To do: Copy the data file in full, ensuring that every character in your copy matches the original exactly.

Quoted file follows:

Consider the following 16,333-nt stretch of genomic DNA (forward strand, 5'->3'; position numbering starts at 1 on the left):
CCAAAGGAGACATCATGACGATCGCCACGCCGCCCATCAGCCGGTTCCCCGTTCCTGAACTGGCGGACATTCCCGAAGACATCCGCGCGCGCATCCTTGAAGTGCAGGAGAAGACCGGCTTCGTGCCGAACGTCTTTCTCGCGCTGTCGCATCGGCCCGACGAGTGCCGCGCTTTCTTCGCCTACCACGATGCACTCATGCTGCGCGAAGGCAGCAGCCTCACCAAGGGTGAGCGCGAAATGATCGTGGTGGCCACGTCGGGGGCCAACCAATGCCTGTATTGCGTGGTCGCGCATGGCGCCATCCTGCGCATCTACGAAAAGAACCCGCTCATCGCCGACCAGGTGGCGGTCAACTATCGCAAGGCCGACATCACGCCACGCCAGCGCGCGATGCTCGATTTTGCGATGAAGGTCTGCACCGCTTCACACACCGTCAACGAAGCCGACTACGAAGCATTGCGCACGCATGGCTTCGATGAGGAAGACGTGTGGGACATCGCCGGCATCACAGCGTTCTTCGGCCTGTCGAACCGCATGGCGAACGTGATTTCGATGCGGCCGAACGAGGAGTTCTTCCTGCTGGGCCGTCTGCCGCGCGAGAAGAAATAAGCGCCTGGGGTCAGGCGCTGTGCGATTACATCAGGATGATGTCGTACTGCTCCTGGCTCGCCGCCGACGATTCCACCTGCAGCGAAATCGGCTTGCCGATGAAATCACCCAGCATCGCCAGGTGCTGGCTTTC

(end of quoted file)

Consider the following 16,333-nt stretch of genomic DNA (forward strand, 5'->3'; position numbering starts at 1 on the left):
CCAAAGGAGACATCATGACGATCGCCACGCCGCCCATCAGCCGGTTCCCCGTTCCTGAACTGGCGGACATTCCCGAAGACATCCGCGCGCGCATCCTTGAAGTGCAGGAGAAGACCGGCTTCGTGCCGAACGTCTTTCTCGCGCTGTCGCATCGGCCCGACGAGTGCCGCGCTTTCTTCGCCTACCACGATGCACTCATGCTGCGCGAAGGCAGCAGCCTCACCAAGGGTGAGCGCGAAATGATCGTGGTGGCCACGTCGGGGGCCAACCAATGCCTGTATTGCGTGGTCGCGCATGGCGCCATCCTGCGCATCTACGAAAAGAACCCGCTCATCGCCGACCAGGTGGCGGTCAACTATCGCAAGGCCGACATCACGCCACGCCAGCGCGCGATGCTCGATTTTGCGATGAAGGTCTGCACCGCTTCACACACCGTCAACGAAGCCGACTACGAAGCATTGCGCACGCATGGCTTCGATGAGGAAGACGTGTGGGACATCGCCGGCATCACAGCGTTCTTCGGCCTGTCGAACCGCATGGCGAACGTGATTTCGATGCGGCCGAACGAGGAGTTCTTCCTGCTGGGCCGTCTGCCGCGCGAGAAGAAATAAGCGCCTGGGGTCAGGCGCTGTGCGATTACATCAGGATGATGTCGTACTGCTCCTGGCTCGCCGCCGACGATTCCACCTGCAGCGAAATCGGCTTGCCGATGAAATCACCCAGCATCGCCAGGTGCTGGCTTTC